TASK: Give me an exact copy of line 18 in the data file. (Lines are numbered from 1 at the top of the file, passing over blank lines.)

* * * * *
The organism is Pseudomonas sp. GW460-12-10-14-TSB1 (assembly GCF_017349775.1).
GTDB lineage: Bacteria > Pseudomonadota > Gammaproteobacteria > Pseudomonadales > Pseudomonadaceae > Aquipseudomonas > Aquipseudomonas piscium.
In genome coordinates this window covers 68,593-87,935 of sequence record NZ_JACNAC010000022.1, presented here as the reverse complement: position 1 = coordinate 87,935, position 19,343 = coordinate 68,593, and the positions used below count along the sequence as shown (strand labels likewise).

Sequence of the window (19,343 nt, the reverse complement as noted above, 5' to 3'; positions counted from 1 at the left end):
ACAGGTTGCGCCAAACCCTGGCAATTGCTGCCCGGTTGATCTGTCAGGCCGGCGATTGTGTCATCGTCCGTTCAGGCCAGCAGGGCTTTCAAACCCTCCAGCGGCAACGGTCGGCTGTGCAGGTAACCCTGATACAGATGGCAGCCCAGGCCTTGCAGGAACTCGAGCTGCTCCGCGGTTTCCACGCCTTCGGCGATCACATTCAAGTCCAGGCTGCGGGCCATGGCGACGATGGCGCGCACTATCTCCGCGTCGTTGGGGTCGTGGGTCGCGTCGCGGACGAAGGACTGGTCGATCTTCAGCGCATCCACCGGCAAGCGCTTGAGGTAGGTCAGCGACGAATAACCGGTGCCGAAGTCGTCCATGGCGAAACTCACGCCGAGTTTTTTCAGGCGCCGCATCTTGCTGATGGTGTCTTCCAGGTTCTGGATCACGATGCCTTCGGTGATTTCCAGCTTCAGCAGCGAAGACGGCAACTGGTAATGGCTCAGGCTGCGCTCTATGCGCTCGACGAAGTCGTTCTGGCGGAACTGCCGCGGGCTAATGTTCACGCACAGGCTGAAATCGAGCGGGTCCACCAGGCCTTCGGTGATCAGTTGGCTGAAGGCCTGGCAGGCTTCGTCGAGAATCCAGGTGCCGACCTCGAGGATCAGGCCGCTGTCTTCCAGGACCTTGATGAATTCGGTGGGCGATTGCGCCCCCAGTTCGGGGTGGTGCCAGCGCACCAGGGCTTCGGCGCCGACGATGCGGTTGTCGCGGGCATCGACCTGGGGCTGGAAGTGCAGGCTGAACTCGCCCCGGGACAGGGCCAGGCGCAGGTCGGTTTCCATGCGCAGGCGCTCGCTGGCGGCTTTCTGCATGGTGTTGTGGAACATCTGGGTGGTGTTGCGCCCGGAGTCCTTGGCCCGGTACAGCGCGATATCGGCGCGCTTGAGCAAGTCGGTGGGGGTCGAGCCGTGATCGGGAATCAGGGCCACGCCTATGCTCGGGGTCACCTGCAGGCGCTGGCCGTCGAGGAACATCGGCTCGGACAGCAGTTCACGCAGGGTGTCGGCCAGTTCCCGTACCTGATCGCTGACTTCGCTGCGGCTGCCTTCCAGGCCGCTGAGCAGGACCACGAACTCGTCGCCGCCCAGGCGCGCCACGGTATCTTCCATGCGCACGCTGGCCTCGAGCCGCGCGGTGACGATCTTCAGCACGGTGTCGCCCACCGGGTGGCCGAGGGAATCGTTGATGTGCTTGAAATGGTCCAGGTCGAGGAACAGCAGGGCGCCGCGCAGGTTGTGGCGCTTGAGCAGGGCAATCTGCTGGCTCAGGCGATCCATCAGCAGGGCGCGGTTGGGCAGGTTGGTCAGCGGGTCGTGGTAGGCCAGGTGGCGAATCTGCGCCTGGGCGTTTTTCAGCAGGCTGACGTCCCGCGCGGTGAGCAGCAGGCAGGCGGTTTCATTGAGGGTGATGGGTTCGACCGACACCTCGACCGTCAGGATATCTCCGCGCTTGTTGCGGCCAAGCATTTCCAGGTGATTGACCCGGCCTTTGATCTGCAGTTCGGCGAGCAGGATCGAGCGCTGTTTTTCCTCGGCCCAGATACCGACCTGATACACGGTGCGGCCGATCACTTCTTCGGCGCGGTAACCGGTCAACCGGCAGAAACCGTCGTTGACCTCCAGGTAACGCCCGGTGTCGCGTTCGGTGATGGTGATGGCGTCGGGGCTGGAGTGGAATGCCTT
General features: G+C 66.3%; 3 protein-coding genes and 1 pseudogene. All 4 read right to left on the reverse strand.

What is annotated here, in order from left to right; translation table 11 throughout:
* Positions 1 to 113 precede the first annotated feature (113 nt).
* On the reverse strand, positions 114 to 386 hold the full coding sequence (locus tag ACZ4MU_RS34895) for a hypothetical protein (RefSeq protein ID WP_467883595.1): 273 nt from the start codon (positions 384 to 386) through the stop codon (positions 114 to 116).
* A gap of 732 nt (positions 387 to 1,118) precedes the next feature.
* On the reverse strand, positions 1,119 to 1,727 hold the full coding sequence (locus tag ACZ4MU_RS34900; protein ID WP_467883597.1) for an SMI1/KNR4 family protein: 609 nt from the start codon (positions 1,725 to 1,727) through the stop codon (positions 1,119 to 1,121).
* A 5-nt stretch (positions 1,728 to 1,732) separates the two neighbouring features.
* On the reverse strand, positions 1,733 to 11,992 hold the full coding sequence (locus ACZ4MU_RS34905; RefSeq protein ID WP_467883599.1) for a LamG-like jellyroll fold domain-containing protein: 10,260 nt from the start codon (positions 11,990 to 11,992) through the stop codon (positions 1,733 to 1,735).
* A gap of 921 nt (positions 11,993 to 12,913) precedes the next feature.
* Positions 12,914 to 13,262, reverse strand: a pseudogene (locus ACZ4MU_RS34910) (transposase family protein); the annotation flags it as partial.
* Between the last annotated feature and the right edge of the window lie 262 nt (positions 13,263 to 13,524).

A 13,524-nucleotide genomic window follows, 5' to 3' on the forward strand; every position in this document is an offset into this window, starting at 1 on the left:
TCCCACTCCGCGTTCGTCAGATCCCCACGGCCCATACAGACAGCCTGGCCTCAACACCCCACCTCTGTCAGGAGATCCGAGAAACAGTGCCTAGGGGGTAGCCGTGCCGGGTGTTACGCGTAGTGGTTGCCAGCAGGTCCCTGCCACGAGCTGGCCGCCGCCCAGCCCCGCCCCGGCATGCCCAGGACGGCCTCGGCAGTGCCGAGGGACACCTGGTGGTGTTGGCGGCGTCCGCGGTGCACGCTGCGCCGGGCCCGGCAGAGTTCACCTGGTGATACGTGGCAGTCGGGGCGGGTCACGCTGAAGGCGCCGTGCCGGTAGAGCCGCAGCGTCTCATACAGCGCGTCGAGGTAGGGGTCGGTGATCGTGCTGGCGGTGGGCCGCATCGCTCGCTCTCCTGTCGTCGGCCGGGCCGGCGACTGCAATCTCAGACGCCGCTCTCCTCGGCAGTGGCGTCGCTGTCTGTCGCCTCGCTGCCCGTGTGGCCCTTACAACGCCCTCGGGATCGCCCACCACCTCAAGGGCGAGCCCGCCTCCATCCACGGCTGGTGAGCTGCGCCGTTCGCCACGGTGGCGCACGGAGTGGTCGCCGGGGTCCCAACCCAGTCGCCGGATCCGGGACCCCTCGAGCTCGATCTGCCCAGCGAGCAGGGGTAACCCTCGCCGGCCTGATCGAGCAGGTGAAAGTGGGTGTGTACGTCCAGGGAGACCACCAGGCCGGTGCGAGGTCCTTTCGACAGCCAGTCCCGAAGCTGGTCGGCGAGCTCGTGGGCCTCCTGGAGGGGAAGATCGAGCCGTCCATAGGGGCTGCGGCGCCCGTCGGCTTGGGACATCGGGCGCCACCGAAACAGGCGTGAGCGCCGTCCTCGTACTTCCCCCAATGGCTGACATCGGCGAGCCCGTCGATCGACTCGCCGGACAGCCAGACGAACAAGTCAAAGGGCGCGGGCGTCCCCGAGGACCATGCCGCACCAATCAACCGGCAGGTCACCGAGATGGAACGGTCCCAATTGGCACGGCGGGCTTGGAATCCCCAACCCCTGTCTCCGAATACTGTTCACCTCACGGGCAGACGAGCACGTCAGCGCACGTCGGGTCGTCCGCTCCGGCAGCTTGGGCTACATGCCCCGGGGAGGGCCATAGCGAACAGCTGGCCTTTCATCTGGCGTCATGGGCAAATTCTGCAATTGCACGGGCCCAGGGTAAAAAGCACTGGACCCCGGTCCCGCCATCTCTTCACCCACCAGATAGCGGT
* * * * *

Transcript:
TCCCACTCCGCGTTCGTCAGATCCCCACGGCCCATACAGACAGCCTGGCCTCAACACCCCACCTCTGTCAGGAGATCCGAGAAACAGTGCCTAGGGGGTAGCCGTGCCGGGTGTTACGCGTAGTGGTTGCCAGCAGGTCCCTGCCACGAGCTGGCCGCCGCCCAGCCCCGCCCCGGCATGCCCAGGACGGCCTCGGCAGTGCCGAGGGACACCTGGTGGTGTTGGCGGCGTCCGCGGTGCACGCTGCGCCGGGCCCGGCAGAGTTCACCTGGTGATACGTGGCAGTCGGGGCGGGTCACGCTGAAGGCGCCGTGCCGGTAGAGCCGCAGCGTCTCATACAGCGCGTCGAGGTAGGGGTCGGTGATCGTGCTGGCGGTGGGCCGCATCGCTCGCTCTCCTGTCGTCGGCCGGGCCGGCGACTGCAATCTCAGACGCCGCTCTCCTCGGCAGTGGCGTCGCTGTCTGTCGCCTCGCTGCCCGTGTGGCCCTTACAACGCCCTCGGGATCGCCCACCACCTCAAGGGCGAGCCCGCCTCCATCCACGGCTGGTGAGCTGCGCCGTTCGCCACGGTGGCGCACGGAGTGGTCGCCGGGGTCCCAACCCAGTCGCCGGATCCGGGACCCCTCGAGCTCGATCTGCCCAGCGAGCAGGGGTAACCCTCGCCGGCCTGATCGAGCAGGTGAAAGTGGGTGTGTACGTCCAGGGAGACCACCAGGCCGGTGCGAGGTCCTTTCGACAGCCAGTCCCGAAGCTGGTCGGCGAGCTCGTGGGCCTCCTGGAGGGGAAGATCGAGCCGTCCATAGGGGCTGCGGCGCCCGTCGGCTTGGGACATCGGGCGCCACCGAAACAGGCGTGAGCGCCGTCCTCGTACTTCCCCCAATGGCTGACATCGGCGAGCCCGTCGATCGACTCGCCGGACAGCCAGACGAACAAGTCAAAGGGCGCGGGCGTCCCCGAGGACCATGCCGCACCAATCAACCGGCAGGTCACCGAGATGGAACGGTCCCAATTGGCACGGCGGGCTTGGAATCCCCAACCCCTGTCTCCGAATACTGTTCACCTCACGGGCAGACGAGCACGTCAGCGCACGTCGGGTCGTCCGCTCCGGCAGCTTGGGCTACATGCCCCGGGGAGGGCCATAGCGAACAGCTGGCCTTTCATCTGGCGTCATGGGCAAATTCTGCAATTGCACGGGCCCAGGGTAAAAAGCACTGGACCCCGGTCCCGCCATCTCTTCACCCACCAGATAGCGGT